Evgeny Semenov

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Speaker

Evgeny Mikhailovich Semenov is a plenary speaker, professor of mathematics at the Voronezh State University, Russia.

Evgeny received his Ph.D. from Voronezh University (1966) under the direction of Selin Krein and later, in 1968, his Dr. Sc. diploma also from the same university. He is the author of more than 200 papers in Functional analysis, Fourier analysis, Operator theory Approximations and expansions, Convex and discrete geometry, Global analysis. He has written also some monographs and textbooks including "Interpolation of Linear Operators" (Moscow, 1978), "Geometry of Functional Spaces" (Novosibirsk, 1979), "Нааг Series and Linear Operators" (Dordrecht: Kluwer, 1997). Нe was a speaker in many international conferences in Analysis.

Lecture

On strictly singular operators

(joint work with F.L.Hernandez, Complutense University at Madrid)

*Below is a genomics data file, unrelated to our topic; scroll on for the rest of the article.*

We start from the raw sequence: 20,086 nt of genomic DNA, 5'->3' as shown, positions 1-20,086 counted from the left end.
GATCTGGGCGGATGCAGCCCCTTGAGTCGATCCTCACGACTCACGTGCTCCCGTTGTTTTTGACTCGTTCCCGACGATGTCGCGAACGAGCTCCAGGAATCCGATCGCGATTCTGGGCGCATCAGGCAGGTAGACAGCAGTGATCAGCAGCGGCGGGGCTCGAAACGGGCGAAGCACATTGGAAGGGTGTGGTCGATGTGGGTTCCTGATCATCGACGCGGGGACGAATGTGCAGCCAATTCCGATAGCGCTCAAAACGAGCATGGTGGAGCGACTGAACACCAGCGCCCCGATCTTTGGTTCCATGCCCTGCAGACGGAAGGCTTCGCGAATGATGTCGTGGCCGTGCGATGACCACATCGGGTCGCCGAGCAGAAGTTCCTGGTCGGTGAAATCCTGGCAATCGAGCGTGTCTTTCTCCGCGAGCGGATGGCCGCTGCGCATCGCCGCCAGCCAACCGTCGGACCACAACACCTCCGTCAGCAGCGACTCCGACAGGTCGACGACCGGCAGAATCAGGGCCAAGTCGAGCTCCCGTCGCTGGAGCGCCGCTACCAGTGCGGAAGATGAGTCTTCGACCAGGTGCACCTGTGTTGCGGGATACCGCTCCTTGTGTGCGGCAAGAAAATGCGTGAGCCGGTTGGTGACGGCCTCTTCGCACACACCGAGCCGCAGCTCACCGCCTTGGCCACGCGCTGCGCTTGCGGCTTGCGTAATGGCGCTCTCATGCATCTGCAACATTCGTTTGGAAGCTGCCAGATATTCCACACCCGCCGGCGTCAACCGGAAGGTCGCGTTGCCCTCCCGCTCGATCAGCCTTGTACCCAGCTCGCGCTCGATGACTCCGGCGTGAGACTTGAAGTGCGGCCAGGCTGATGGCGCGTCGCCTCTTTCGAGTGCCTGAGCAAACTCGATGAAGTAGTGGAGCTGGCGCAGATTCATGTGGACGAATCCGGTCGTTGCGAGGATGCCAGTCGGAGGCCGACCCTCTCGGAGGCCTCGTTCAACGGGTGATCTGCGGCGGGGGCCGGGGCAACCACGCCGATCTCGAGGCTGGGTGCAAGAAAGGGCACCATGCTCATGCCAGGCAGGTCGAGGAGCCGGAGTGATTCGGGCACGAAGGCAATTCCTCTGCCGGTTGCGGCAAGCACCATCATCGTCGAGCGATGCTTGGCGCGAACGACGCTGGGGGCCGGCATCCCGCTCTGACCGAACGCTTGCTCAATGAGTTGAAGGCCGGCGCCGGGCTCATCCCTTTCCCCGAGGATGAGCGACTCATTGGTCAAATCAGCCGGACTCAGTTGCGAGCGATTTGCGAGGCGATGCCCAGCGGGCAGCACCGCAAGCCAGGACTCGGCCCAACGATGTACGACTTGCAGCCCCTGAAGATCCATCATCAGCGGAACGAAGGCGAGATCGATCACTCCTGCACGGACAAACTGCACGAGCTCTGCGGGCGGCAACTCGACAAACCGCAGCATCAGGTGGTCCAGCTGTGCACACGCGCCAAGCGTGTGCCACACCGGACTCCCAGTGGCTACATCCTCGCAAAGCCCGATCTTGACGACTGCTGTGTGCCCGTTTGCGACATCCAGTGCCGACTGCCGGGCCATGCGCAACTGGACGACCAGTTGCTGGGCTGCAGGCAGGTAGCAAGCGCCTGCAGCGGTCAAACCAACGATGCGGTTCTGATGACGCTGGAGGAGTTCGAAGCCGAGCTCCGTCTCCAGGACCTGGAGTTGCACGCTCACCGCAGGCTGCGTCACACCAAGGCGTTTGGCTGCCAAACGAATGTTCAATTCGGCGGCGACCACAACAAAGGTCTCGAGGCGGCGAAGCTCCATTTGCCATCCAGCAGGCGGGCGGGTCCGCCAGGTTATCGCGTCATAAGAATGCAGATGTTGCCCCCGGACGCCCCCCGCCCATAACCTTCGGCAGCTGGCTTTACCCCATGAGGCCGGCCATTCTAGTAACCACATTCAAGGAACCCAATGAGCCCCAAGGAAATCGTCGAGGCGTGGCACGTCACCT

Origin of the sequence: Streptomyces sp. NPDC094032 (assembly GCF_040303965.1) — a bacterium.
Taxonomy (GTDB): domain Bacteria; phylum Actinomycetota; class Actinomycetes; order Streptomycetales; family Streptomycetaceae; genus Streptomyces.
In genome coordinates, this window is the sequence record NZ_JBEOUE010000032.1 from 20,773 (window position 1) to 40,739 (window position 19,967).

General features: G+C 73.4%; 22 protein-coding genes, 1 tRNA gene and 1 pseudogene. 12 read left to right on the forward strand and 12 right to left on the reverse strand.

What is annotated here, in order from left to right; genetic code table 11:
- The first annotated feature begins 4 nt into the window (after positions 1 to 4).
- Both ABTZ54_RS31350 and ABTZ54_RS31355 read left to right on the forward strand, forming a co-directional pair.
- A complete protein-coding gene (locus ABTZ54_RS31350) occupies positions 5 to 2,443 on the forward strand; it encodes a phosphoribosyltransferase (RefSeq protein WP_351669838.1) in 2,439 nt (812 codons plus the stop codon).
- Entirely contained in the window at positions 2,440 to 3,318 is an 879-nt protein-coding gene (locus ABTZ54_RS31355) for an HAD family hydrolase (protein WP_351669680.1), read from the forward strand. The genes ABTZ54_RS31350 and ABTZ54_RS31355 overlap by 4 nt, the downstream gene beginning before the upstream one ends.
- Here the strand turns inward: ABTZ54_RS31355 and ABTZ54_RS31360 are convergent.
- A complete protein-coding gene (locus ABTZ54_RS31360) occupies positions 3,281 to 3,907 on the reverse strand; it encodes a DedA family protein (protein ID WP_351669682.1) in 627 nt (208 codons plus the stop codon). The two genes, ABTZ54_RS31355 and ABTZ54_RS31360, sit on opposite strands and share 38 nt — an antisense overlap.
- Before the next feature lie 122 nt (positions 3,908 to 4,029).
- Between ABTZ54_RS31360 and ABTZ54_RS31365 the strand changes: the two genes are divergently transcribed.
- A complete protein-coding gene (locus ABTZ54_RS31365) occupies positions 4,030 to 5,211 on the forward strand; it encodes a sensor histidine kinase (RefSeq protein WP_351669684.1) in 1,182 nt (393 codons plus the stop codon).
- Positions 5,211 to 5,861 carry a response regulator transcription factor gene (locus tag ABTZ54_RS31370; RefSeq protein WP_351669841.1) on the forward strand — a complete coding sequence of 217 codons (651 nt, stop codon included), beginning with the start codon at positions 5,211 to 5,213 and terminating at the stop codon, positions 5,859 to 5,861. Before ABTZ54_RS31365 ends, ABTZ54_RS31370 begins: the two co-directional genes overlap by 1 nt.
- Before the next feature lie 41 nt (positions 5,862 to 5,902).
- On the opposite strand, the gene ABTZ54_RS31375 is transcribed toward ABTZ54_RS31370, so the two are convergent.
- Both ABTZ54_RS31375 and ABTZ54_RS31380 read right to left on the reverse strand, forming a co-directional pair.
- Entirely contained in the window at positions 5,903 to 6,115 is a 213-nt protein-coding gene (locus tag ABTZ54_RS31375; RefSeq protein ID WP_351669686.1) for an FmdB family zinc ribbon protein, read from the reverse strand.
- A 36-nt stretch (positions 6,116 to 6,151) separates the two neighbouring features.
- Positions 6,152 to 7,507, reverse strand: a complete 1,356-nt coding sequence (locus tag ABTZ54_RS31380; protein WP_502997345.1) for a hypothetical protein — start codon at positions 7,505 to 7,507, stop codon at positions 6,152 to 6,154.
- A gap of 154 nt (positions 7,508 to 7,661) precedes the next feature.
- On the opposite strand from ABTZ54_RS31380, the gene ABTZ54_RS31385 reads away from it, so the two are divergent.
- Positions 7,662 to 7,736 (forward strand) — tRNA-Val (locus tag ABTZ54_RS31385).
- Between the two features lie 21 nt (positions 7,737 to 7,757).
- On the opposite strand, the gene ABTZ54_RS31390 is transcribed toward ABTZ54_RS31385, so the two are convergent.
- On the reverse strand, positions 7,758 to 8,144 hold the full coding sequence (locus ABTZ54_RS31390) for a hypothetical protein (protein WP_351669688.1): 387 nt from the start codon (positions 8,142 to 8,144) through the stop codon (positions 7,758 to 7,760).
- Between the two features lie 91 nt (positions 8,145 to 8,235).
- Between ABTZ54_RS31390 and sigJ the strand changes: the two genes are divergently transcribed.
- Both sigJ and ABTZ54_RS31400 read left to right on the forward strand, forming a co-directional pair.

A linear operator [math]A[/math] between two Banach spaces [math]E[/math] and [math]F[/math] is called strictly singular (SS) if [math]A[/math] fails to be an isomorphism on any infinite-dimension subspace of [math]E[/math]. This concept was introduced by T.Kato. A stronger notion was introduced by B.Mityagin and A.Pelczynski. An operator [math]A[/math] from [math]E[/math] to [math]F[/math] is called super strictly singular (SSS) if the sequence of Bernstein widths [math]b_n(A)[/math] tends to [math]0[/math] when [math]n\to\infty[/math], where

[math] b_n(A)=\sup\limits_{Q\subset E, \dim Q=n} \inf\limits_{x\in Q,\|x\|_E=1} \|Ax\|_F. [/math]

In the context of Banach lattices a weaker notion was introduced by F.L.Hernandez and B.Rodriguez-Salinas. An operator [math]A[/math] from a Banach lattice [math]E[/math] to a Banach space [math]F[/math] is said to be disjointly strictly singular (DSS) if there is no disjoint sequence of non-null vectors [math](x_n)[/math] in [math]E[/math] such that the restriction of [math]A[/math] to the subspace [math][x_n][/math] is an isomorphism. It is clear that [math]K\subset SSS \subset SS\subset DSS[/math], where [math]K[/math] denotes the set of compact operators.

We present some classical and modern results about these operator sets.